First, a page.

Piano Classics is a new label and musical enterprise that was launched earlier this year (2011) to concentrate exclusively on recordings of piano solo and concertos. Using a variety of artists (some very well established and respected), Piano Classics' aim is to build a comprehensive "piano library" of the widest repertoire. Goals for marketing and the use of multiple distribution channels are ambitious. The hope is to collaborate with artist/concert managements, festivals, competitions, publishers and even piano manufacturers. Artur Pizarro's recording of the complete sonatas of Dmitry Kabalevsky (1906-1975) is one of the label's first releases. If it's anything to go by, Piano Classics deserves to succeed spectacularly.
Pizarro's playing is warm, sympathetic and wholly convincing in offering to us the music of a composer who is not so well known as he should be. Or rather, perhaps, he is known as something of a colluding ambassador for the Soviet establishment. (It has been suggested that Kabalevsky was Prokoviev's official "minder" after the latter returned permanently to Russia in 1935.) In fact, Kabalevsky's music is original, beautiful and very much sui generis. Yet there are remarkably few currently available recordings of the sonatas (particularly the first and second), which were composed in 1927, 1945 and 1946. Alexandre Dossin (on Naxos 8.570822), Christoph Deluze (on Praga 250279), and Murray McLachlin (on Olympia OCD266 & OCD267) have recorded all three; the third sonata has had half a dozen interpreters. While there are no other recorded performances of the Recitative and Rondo (Opus 84) than the one under consideration here, the Four Preludes (Opus 5) have also been recorded by Deluze again (Pavane 7513). So even were it not for Pizarro's excellence, this would be a good CD to acquire.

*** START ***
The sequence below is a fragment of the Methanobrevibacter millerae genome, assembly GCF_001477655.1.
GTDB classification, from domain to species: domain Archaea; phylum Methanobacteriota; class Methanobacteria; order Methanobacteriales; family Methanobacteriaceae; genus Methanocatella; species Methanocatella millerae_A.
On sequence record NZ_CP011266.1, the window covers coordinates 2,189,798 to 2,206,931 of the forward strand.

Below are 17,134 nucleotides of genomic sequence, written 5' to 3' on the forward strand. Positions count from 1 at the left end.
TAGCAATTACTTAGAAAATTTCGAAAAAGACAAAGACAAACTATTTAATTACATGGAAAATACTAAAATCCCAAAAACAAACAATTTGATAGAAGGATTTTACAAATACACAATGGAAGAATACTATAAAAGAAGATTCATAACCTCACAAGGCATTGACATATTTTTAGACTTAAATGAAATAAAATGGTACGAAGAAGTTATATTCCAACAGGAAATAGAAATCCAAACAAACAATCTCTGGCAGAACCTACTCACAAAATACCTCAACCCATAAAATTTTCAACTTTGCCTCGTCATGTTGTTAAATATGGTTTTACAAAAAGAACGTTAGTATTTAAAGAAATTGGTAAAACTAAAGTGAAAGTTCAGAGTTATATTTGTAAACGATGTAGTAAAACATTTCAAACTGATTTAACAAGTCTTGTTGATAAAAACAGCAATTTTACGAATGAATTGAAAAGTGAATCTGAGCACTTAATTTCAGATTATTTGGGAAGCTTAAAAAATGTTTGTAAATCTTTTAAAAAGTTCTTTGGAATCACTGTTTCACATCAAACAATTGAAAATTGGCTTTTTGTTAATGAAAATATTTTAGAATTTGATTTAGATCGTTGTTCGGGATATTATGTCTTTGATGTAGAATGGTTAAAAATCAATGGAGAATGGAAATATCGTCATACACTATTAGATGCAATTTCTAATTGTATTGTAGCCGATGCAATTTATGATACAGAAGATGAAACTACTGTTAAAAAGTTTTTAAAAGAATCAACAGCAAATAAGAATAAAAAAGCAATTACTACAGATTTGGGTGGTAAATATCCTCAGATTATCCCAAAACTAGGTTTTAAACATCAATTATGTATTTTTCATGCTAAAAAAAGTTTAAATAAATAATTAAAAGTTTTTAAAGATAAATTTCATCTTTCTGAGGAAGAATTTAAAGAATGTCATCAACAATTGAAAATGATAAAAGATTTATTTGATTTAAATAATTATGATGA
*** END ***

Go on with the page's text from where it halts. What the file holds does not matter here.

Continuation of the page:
Kabalevsky's is music of real beauty. At times redolent of Brahms, at others of Shostakovich, it's still persuasive in its use of endearing melodies, a range of harmonies, an at times teetering atonality, and textures that are spare but suggest fuller, richer worlds. Although nowhere near so adventurous as many of his contemporaries, his music is nevertheless original, at times exciting, and goes way beyond mere affability to striking; though its largely diatonic world stops short of being in any way challenging.
Pizarro has quite a hill to climb… Kabalevsky famously singled out the performances of Gilels of his second sonata as particularly moving and skillfully played; no current recording of Kabalevsky by that artist now exists. But Pizarro's approach has the younger pianist's signature characteristics of great sensitivity, a deft and technically brilliant yet rather understated engagement with the music, and an invisible (or at least undetectable) intent to create an appropriately romantic aura about the music that stays with you – in the way that much of the Schubert solo piano repertoire does without any such ambience – for a long time afterwards.
The slow movement of the F Major sonata [tr.2], for example, is caressed out of the keyboard. But there's no over indulgence on Pizarro's part. And the movement's marking as (Andante) semplice is completely respected. Pizarro's playing, generally, in fact, never aims to attach to Kabalevsky's transparent yet characterful and substantial musical invention anything that's not there. He's also convincing in his sense of pace and variety. It would have been relatively easy to emphasize those elements of Kabalevsky's piano writing that may at first seem derivative&helip; Chopin, Liszt, Skriabin. But no.
If you don't own a set of the three Kabalevsky sonatas, are curious about the ways that Pizarro teases every drop of emotion and musical thought out of them, or want to explore "winning" piano music that's a little off the beaten track, then these recordings can be recommended. If they're a taste of what Piano Classics intends to do, then that project is very encouraging and deserves support.
Copyright © 2011, Mark Sealey.